Monday, 3 March 2014

A Galaxy In Flames Tutorial: Physical Battle Damage and Weathering

G'day all! Today I am going to discuss physical damage techniques for use on vehicles (and to a lesser degree, infantry).

So, lets kick it off shall we?

Ok, to start with, we have our token blank rhino side with hatch. Nothing special, these grow on trees in my magical resin workshop, but as it is so common, it's a great starting point.


 Ok, so the first thing we do is drill a series of holes. I have chosen a couple of large ones, to represent impacts from larger ordnance, as well as a series of smaller surface impacts. Unless you are an ork, you really don't want to go overboard here, I find the suggestion of damage says more.


Next, we take a sharp hobby knife, preferably a scalpel, tho you can escape with some sharp stanley knife blades, and we cut a small series of 'V' shapes into the hull. these show gouges and ricochets, and add a bit more dynamism.  We also cut minor 'V's into the holes will drilled, as the material used in tanks is ceramite, and it chips away with impacts, rather then just forming perfect dints.





Ok, next we throw a coat of light grey primer over the hull, I like working with grey as it is VERY forgiving, and also, I have a lot of grey primer around. 















The selection of paints shown here are suggested, I actually only used the Game Colour 'Wolf Grey', Tamiya 'Flat Black XF-1' and the Citadel Agrax Earthshade. The two other Tamiya brand paints shown are useful as replacements for the black, if you want less contrast, more on that later.


 First stop, we gently wash the rivets, and the impacts with the earthshade. This helps to give some depth and realism to our hull.


Next, we use the Flat Black, as I mentioned earlier as it contrasts well, andwe sponge it around the hull plates and door. Aim for the edges of plates, as these are the most likely places to wear away.


Next up, I take the Wolf Grey and liberally apply it with a fine brush, placing little dots around the sponged areas. This gives the impression of chipped plate down to the ceramite layer.


 Ok, the hard part now. We very gently brush small streaks of the light grey around the physical damage. This will enhance the 3D effect of the impacts, and also adds the realisim, as those who have seen vehicles that have been struck in real life conflict can assure you, that the paint actually shatters from the kinetic force of the rounds impacting.














Next, we grab some of our trusty Tamiya weathering powder. I am using oil stain, as it is nice and dark, suitable for carbon build up and burn damage.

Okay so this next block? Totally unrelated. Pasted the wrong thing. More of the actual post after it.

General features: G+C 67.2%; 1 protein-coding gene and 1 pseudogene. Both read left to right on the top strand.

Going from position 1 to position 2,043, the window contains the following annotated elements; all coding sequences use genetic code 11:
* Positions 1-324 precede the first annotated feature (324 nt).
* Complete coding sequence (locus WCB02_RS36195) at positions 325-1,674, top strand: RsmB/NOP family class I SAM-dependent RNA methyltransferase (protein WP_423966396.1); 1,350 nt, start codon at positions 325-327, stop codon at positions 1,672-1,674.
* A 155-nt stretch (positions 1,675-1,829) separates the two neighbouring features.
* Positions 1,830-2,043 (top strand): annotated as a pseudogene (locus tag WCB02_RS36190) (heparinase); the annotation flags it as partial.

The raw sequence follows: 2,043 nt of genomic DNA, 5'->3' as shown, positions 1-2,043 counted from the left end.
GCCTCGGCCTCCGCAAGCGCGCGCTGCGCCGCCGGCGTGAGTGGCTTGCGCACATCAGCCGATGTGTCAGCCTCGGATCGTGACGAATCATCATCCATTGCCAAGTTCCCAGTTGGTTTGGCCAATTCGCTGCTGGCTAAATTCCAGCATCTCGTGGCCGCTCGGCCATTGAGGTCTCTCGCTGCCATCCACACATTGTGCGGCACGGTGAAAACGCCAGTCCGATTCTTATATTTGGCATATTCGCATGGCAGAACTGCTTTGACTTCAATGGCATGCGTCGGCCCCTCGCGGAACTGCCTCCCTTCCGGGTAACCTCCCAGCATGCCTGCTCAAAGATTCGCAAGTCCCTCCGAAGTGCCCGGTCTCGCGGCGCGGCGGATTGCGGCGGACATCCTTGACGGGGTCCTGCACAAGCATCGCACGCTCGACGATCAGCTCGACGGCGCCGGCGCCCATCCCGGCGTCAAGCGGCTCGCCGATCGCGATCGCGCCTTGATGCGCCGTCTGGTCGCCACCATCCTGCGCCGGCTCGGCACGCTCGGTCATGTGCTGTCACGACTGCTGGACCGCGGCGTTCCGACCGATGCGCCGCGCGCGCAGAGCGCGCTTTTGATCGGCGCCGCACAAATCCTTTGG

here, you can see I have applied the powder around the vents on the hull and the exhausts. I have also very gently applied some powder around the larger impacts, giving a sense that whatever struck the vehicle caused thermal damage, such as plasma, melta, rocket or even a lascannon.


 Finally, I use a little Secret Weapon brand powder to apply a small dusting of earthy grit around the lower panels of the vehicle.


 So here we have it, the finished results of our realistic damage.



I hope you find this handy. As always, please feel free to comment,


~Macca

2 comments:

  1. This and the last one have been great little tuts mate. You have struck the right balance between pictures and text and spacing out your steps.

    Cheers

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    Replies
    1. Thanks for the feedback mate. It is really hard to come up with content that enhances or adds to what others may have done already, and there are quite a lot of weathering tutorials out there. For me, the approach has been a 'what do I like, what don't I like' one. With that in mind I have set about trying to make tutorials that use the most basic of materials, aimed at hobbyists who are new to the scene.

      I don't want to step on people's toes here, but I feel that a lot of tutorials are skipping the fundamentals, sort of like a morning show where they mix the ingredients and poof! there's a fully cooked meal. That's what I am trying to avoid, and your comment helps to cement it in my mind that I am doing the right thing. Thank you for your continued support and feedback Frothy!

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